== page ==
A magistrate this week ruled evidence relating to warrants could be admitted as part of Mr Krebs' case. Q-Comp's lawyers had been seeking to have the evidence excluded, arguing the warrant issue had not directly contributed to Mr Krebs' stress. However, Southport magistrate Michael O'Driscoll ruled the warrant evidence could support Mr Krebs' claim and to refuse to admit it would be a denial of "fair and natural justice". The case was adjourned.

Mr Atkinson yesterday held a crisis briefing with Crime and Misconduct Commission officials after The Courier-Mail revealed details of a major investigation into alleged police links to organised crime and the Coast's nightclub drug scene. The Surfers Paradise police station was raided by CMC investigators last weekend as part of the CMC probe that sources said would be "the biggest corruption scandal since the Fitzgerald inquiry". More than 20 officers are understood to have given evidence at secret CMC hearings.

Mr Atkinson yesterday likened the Gold Coast to Las Vegas and Kings Cross, with "temptations" greater than other areas, and some police may have "succumbed". "With 10,000 police, obviously from year to year some will do the wrong thing. That's unavoidable," he said. While he was "terribly concerned", he was confident there was no "widespread, systemic, organised corruption" in the police service and said the vast majority of officers were honest.

Mr Atkinson said the CMC had investigated concerns about possible police misconduct on the Gold Coast "for years", but nothing had been substantiated. "I believe we've done all we possibly can," he said on the Coast yesterday morning. "Every suggestion, every claim has been fully examined." Mr Atkinson called on the CMC to "clear the air" over the investigation. He said it should be finalised quickly to avoid affecting police morale.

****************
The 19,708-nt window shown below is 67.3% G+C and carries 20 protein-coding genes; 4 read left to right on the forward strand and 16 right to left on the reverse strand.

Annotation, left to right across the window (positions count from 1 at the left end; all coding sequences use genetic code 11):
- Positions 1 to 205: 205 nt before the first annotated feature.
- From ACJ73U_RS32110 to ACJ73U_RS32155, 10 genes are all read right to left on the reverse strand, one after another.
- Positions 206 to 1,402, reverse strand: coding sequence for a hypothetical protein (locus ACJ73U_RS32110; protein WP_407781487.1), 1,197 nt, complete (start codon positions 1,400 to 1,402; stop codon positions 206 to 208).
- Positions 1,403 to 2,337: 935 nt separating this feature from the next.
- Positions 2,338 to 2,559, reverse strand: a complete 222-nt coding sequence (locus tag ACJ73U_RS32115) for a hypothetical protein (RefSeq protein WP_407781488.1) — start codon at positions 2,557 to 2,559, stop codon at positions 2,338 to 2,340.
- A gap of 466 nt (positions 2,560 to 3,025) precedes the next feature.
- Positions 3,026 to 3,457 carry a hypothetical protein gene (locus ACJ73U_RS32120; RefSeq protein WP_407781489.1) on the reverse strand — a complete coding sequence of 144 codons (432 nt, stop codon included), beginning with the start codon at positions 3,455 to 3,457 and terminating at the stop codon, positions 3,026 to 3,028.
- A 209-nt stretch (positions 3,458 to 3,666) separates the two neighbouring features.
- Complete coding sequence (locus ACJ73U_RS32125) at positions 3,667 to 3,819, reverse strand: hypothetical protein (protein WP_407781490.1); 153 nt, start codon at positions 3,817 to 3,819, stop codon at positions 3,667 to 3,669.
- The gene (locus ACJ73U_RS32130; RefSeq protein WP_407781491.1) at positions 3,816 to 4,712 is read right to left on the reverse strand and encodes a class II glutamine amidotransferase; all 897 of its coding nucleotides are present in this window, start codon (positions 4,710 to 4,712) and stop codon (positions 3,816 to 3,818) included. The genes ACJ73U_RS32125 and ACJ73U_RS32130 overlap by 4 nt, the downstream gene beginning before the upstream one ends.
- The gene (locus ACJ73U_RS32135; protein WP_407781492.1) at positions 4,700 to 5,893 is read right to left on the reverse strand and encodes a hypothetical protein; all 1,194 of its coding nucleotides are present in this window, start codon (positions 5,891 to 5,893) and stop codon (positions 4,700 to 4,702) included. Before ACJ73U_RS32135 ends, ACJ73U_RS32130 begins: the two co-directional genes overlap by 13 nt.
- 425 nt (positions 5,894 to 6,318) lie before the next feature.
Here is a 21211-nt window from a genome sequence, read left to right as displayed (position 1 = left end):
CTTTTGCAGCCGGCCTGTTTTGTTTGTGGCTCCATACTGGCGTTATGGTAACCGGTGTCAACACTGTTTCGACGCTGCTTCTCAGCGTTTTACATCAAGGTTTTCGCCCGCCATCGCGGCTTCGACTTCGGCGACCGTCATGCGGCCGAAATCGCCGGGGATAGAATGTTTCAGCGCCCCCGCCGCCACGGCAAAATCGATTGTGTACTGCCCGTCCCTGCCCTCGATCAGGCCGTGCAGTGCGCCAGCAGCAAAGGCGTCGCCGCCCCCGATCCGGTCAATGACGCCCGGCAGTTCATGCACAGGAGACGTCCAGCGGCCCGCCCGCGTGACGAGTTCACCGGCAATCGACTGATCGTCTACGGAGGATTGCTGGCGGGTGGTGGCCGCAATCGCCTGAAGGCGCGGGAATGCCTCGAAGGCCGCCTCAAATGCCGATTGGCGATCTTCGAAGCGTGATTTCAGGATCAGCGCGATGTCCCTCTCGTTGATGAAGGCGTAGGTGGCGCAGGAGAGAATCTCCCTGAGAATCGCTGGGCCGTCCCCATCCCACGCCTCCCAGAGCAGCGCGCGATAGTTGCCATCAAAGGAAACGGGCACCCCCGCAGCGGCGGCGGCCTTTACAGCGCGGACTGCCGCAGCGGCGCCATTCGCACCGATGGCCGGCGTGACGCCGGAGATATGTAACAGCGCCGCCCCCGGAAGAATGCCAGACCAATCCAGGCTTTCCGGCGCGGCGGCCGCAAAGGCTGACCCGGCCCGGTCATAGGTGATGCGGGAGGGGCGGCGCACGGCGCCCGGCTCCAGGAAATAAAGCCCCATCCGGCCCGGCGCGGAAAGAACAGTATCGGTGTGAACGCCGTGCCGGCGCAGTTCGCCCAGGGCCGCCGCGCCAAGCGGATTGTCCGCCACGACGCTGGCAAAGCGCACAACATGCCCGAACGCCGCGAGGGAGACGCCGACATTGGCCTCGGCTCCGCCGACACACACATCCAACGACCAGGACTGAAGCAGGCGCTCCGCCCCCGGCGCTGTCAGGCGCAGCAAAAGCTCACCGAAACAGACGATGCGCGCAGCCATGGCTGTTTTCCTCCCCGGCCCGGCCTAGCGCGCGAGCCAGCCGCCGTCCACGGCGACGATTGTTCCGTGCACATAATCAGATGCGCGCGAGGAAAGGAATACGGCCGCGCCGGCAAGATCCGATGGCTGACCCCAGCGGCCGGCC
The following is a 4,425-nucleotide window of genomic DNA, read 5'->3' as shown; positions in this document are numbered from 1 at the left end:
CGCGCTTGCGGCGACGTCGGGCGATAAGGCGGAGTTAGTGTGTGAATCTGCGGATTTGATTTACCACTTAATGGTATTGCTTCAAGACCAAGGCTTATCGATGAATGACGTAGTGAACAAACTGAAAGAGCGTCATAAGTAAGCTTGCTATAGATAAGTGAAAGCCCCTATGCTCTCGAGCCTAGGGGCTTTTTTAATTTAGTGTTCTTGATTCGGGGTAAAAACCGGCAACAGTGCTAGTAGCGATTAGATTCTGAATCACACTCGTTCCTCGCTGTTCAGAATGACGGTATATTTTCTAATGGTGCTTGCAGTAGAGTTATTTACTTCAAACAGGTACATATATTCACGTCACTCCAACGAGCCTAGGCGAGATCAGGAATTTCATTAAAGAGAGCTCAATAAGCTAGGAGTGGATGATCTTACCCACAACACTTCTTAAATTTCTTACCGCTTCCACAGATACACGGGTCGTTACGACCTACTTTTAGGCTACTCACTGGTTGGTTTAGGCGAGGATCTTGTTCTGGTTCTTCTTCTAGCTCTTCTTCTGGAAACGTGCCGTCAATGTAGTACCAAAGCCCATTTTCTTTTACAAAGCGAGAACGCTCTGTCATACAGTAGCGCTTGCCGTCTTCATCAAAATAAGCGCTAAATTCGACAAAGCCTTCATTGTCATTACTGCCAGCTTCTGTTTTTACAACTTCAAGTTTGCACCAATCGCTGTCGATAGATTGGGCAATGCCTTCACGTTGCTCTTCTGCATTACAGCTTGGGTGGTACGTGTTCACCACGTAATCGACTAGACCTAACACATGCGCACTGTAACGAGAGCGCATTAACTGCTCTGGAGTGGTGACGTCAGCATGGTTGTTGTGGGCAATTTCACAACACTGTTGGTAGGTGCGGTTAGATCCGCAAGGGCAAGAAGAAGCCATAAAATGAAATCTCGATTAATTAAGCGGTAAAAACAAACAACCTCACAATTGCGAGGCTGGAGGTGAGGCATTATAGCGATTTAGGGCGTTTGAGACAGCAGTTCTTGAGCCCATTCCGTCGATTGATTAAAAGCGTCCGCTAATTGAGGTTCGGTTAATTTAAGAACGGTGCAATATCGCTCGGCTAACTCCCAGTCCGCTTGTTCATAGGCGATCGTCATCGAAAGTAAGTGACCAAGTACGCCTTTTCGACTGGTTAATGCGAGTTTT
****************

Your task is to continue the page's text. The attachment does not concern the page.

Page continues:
Police Minister Neil Roberts ruled out calling an inquiry, saying the CMC already had royal commission powers. The CMC said speculation about the scope of its investigation risked hindering the probe "and unnecessarily undermines public confidence in the Queensland Police Service". "On the basis of current evidence, some aspects of recent media reports about the investigation are exaggerated or simply inaccurate," the commission's Director of Misconduct Investigations, Russell Pearce, said.

The Queensland Police Union has thrown its support behind those officers who give evidence against police accused of corruption. A union spokesman yesterday confirmed the QPU was providing legal representation for any witnesses required to give evidence by the CMC for its Operation Tesco. President Ian Leavers said it was obvious there needed to be a thorough investigation. "It is in the best interests of police and the community that the CMC investigation is conducted in a timely manner," Mr Leavers said.


Wednesday, February 3, 2010

The Queensland wallopers never change

Even putting a chief of police in jail has not slowed them down. Now it's drug trafficking. Good to see that the CMC have finally got off their fat behinds, though. Given the CMC track record, however, they could still go to water over this

THE biggest corruption scandal since the Fitzgerald inquiry, with claims of police in major drug trafficking, is set to rock the force. The allegations centre on the Gold Coast and are believed to concern some members of the Queensland Police Service, The Courier-Mail reports. The Crime and Misconduct Commission is tipped to call a public inquiry into allegations Gold Coast police have been involved with organised crime gangs, including outlaw bikies, importing drugs and dealing them through some of the Glitter Strip's nightclubs.